Lawyer, military officer, and diplomat Patrick Jay Hurley, fourth of eight children of Pierce O'Neil and Mary Kelly Hurley, was born in the Choctaw Nation, near present Coalgate, Oklahoma, on January 8, 1883. At age eleven Patrick worked beside his father in the nearby coal mines. His mother's death in 1896 and other family illnesses and deaths broke up the family. In 1898 fifteen-year-old Patrick went to Texas, hoping to join the Rough Riders. Too young to enlist, he returned to Indian Territory to find employment. He came in contact with a Cherokee cowboy named Will Rogers (the noted humorist), who broke him in as a ranch hand.
Although both of his parents were of Irish descent, Hurley attended Bacone Indian College (currently Bacone College) in Muskogee. He worked for his room and board, finding time for football, baseball, debating, and editing the school paper. After graduation in 1905 he worked in the Indian Land Office in Muskogee. Hurley then attended the National University Law School in Washington, D.C. Graduating in 1908, he returned to Tulsa, Oklahoma, and began an oil and gas law practice. He invested in Tulsa real estate, which became the basis of his personal wealth.
Hurley entered politics in Tulsa. Affiliated with the Republican Party, he was their candidate for state representative in 1910. In 1911 he was elected president of the Tulsa Bar Association, and Pres. William Howard Taft appointed him national attorney for the Choctaw Nation. In 1916 Hurley won a lawsuit that kept the Mississippi Choctaws from enrolling with the Oklahoma Choctaws, thus protecting the Oklahoma Choctaws' oil and gas revenues from dilution.
While a student at Bacone in 1903, Hurley had enlisted in the Indian Territory Militia. After he resigned as national attorney for the Choctaws, he was a captain in the Oklahoma National Guard. Called to active duty in 1916, he participated in the punitive expedition against Pancho Villa in Mexico. In 1917 Hurley was assigned to the Judge Advocate General's Office in Washington, D.C. He went to France with an artillery unit and was transferred to logistics, supply, the inspector general's staff, and combat. Promoted to lieutenant colonel, he received a citation for gallantry. After the armistice Gen. John J. Pershing appointed Hurley as U.S. representative to the Grand Duchy of Luxembourg, negotiating the right of transit for the American Army of Occupation from France to Germany. On his return to Oklahoma in 1919, Hurley stopped in Washington, D.C., to marry Ruth Wilson, the daughter of Adm. Henry B. Wilson, Commander of the U.S. Atlantic Fleet. Having a military background, Hurley participated in the restoration of order during the Tulsa Race Riot in 1921.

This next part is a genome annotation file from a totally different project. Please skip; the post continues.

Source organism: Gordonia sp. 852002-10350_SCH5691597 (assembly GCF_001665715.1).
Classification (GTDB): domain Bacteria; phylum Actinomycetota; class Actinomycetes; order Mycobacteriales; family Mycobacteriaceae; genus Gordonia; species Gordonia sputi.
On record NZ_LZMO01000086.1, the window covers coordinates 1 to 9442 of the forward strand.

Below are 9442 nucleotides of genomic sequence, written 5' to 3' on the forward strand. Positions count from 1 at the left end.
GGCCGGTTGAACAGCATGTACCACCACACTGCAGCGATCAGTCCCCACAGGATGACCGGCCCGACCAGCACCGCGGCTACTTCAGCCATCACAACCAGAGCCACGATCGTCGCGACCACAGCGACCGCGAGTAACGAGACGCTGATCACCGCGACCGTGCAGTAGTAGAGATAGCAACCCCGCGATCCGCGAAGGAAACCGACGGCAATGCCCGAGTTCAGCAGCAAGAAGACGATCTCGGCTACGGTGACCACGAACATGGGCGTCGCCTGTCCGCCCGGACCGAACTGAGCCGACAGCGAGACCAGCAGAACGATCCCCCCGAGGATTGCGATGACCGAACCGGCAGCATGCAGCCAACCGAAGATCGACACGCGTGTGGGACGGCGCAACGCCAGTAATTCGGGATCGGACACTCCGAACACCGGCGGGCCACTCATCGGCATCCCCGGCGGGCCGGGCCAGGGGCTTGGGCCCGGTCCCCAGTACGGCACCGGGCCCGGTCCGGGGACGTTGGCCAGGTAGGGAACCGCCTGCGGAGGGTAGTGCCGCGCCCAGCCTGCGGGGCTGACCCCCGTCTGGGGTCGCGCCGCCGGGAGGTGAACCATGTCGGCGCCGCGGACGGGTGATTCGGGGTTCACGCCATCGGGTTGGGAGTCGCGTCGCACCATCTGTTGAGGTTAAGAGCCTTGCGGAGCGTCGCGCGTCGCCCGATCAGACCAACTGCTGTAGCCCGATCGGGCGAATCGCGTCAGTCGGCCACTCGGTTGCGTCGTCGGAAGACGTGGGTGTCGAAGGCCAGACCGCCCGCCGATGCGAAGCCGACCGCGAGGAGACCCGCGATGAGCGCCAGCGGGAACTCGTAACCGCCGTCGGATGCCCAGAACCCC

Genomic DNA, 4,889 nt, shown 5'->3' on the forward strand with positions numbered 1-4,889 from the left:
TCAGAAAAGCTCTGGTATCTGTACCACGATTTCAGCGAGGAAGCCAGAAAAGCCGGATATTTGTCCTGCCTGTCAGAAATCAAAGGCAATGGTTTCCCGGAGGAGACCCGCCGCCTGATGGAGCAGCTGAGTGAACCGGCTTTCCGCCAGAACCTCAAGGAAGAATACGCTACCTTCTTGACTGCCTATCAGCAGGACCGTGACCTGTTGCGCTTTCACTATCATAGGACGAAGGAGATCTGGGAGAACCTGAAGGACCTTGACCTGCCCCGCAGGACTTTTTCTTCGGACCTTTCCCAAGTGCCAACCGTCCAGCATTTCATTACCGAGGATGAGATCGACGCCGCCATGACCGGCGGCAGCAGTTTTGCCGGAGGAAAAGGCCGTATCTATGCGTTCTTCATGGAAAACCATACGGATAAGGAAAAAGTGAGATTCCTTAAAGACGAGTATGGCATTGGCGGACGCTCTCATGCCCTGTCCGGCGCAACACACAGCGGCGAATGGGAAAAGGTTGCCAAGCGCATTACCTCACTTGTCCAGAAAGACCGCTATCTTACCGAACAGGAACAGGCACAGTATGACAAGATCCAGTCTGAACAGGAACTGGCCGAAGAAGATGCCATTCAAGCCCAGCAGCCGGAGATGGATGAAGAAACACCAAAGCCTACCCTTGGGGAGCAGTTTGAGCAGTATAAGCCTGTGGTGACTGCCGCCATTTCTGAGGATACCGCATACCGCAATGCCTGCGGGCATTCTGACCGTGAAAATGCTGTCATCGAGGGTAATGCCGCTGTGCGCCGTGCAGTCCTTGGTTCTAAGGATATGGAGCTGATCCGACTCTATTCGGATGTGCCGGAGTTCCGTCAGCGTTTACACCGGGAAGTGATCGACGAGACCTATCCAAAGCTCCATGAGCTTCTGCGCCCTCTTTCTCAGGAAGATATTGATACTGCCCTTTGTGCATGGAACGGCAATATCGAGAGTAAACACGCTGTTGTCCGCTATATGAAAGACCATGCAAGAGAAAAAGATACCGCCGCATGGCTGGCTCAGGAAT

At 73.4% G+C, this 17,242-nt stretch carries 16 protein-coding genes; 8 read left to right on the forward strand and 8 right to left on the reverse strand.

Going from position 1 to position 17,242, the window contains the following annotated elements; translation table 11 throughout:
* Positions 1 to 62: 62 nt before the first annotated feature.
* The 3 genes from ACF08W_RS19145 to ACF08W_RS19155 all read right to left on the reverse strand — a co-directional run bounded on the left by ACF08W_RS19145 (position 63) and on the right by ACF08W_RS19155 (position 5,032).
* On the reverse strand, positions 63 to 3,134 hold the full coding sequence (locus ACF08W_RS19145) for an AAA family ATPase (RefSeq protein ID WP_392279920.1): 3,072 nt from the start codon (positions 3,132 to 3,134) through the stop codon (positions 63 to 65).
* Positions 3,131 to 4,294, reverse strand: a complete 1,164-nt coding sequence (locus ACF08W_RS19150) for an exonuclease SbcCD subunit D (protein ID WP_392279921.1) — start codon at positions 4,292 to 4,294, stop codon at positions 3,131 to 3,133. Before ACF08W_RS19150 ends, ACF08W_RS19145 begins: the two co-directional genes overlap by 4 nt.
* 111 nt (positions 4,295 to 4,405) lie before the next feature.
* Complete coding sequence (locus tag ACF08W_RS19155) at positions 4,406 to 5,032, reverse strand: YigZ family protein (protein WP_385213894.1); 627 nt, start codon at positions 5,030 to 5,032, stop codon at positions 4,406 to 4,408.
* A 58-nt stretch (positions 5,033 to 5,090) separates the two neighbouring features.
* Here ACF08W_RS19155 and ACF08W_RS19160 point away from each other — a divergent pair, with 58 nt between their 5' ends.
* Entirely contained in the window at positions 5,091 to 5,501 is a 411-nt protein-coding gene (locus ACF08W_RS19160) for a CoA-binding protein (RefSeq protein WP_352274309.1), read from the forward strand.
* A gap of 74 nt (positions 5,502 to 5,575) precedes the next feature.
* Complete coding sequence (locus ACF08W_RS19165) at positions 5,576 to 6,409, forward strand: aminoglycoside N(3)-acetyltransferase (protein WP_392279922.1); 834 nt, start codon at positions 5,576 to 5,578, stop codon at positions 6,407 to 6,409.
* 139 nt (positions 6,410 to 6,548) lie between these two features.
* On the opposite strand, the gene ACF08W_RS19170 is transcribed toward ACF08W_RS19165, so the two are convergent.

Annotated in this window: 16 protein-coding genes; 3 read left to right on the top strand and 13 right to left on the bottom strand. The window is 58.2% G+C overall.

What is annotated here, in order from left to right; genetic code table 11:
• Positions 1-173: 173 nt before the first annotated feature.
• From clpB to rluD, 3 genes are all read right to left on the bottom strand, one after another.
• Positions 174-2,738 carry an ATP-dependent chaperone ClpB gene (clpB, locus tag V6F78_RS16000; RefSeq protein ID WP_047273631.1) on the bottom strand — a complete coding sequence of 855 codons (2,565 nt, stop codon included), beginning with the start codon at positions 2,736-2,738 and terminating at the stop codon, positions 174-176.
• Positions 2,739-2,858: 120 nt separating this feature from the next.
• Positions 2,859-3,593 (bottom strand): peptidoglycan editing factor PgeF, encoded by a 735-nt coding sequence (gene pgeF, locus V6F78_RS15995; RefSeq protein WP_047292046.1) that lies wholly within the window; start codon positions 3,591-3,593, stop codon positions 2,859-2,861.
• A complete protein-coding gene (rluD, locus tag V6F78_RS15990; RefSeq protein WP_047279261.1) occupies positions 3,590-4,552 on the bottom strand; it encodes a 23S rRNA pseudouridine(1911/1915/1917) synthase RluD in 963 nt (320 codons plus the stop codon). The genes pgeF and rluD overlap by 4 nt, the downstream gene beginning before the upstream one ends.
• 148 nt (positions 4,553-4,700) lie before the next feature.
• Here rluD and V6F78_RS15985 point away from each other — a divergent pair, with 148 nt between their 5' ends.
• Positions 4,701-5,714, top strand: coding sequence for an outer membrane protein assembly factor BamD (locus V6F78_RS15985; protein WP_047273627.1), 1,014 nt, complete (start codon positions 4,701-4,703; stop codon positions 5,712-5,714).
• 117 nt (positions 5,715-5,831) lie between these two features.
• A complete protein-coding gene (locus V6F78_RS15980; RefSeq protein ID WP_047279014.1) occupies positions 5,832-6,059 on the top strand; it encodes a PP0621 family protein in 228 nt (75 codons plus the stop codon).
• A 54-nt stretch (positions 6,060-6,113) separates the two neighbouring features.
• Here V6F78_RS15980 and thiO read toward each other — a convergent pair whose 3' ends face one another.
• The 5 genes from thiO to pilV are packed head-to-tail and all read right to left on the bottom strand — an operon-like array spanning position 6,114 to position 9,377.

Settling down in Oklahoma, Hurley delved into business and politics. As president of the First Trust and Savings Bank of Tulsa, he was a receiver of Gilliland Oil Company. He persuaded the creditors to be patient while he developed the company's properties prior to their sale and as a result was able to pay the lenders in full. In 1935 he played a key role in developing the Interstate Oil Compact, standardizing laws and regulations between oil producing states. The Sinclair Oil Company retained him in 1939 to negotiate with Mexico for payment of the company's nationalized assets. Being successful, he earned a million-dollar fee.
Hurley's political and military careers worked in tandem. After chairing the 1926 Republican State Party Convention, Hurley coordinated Herbert Hoover's presidential campaign in Oklahoma. Hoover tapped him for assistant secretary of war, and in 1929 he was appointed secretary of war, thus becoming the first Oklahoman to serve as a cabinet member. Secretary of War Hurley championed the appointment of Douglas MacArthur as army chief of staff.
When the Japanese attacked Pearl Harbor, Hurley was promoted to brigadier general and sent to Australia to manage the resupply of besieged forces in the Philippines. After the Philippine garrison surrendered, he accepted appointment in April 1942 as the first U.S. minister to New Zealand. Pres. Franklin D. Roosevelt made Hurley his "personal representative," sending him to Europe, the Middle East, and Asia. In the Soviet Union he was the only allied military officer allowed to survey the Stalingrad battlefront. In November 1944 Roosevelt appointed him U.S. ambassador to China. At the end of World War II Pres. Harry S. Truman accepted Hurley's resignation.
Hurley retired to New Mexico, and as a resident of that state he made three unsuccessful bids between 1946 and 1952 for the U.S. Senate. He passed away on July 30, 1963, at age eighty. His wife, Ruth, three daughters, Patricia, Ruth and Mary, and one son, artist Wilson Hurley, mourned his passing.
Thomas L. Hedglen